Version: v1, Published online: 2019
Retrieved July 25, 2021, from https://www.rep.routledge.com/articles/thematic/physicalism/v-1
Physicalism is a view about the relationship between people’s mental properties and their physical properties. It claims that people’s mental properties are nothing over and above – nothing additional to – their physical properties. People’s mental properties would certainly be nothing over and above their physical properties if their mental properties turned out to form a proper subset of their physical properties, so that every mental property turned out to be identical with – to be literally one and the same thing as – some physical property (e.g. the physical property of having one’s brain be in such and such neurophysiological state).
People’s mental properties might also be nothing over and above their physical properties if mental properties turned out to be identical with functional properties that were physically realised. A functional property is the property of having some or other physical property that plays a particular functional role (e.g. that has certain typical causes and typical effects). For example, suppose the mental property of being in pain turns out to be the property of being in some or other internal state that is typically caused by bodily damage and that typically causes wincing and groaning. In that case, if the internal state playing that functional role is always in fact some physical state of the brain, even if it is not always the same type of physical brain state, then being in pain is nothing over and above a physical property.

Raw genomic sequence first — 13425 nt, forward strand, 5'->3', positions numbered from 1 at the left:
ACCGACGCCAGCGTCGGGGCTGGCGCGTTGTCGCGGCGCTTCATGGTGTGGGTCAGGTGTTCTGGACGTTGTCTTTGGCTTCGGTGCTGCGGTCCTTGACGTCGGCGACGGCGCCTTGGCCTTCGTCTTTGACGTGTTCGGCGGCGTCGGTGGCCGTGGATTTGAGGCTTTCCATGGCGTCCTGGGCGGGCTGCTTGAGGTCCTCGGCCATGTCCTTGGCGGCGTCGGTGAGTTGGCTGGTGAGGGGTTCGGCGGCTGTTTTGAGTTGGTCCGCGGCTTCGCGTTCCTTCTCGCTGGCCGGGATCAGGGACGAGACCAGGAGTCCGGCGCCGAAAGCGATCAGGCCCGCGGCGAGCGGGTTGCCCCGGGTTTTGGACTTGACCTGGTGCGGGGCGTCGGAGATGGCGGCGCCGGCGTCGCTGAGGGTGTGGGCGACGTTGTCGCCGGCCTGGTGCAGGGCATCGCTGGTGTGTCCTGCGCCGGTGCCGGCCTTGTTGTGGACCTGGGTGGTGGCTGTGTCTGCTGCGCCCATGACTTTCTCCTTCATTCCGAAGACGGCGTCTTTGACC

The claim that a particular mental property is identical with a particular physical or functional property is not advanced as any kind of a priori claim, e.g. as a conceptual or analytic truth. It must be supported by empirical evidence. For example, it is argued that the identification of mental property M with physical property P would provide the best explanation of an observed correlation between instances of M and instances of P. Physicalism is claimed to be analogous to such a posteriori scientific hypotheses as that genes are segments of DNA or that chemical elements are systems of physical particles.
The two features of mental states that are most often argued to present a problem for physicalism are the phenomenal character of sensations (e.g. the introspectible nature of a severe toothache) and the intentionality of beliefs and desires (e.g. the fact that believing that Bhutan is in India is about Bhutan and India). Physicalists have offered physicalism-friendly accounts of both features.
Melnyk, Andrew. Physicalism, 2019, doi:10.4324/9780415249126-V050-1. Routledge Encyclopedia of Philosophy, Taylor and Francis, https://www.rep.routledge.com/articles/thematic/physicalism/v-1.
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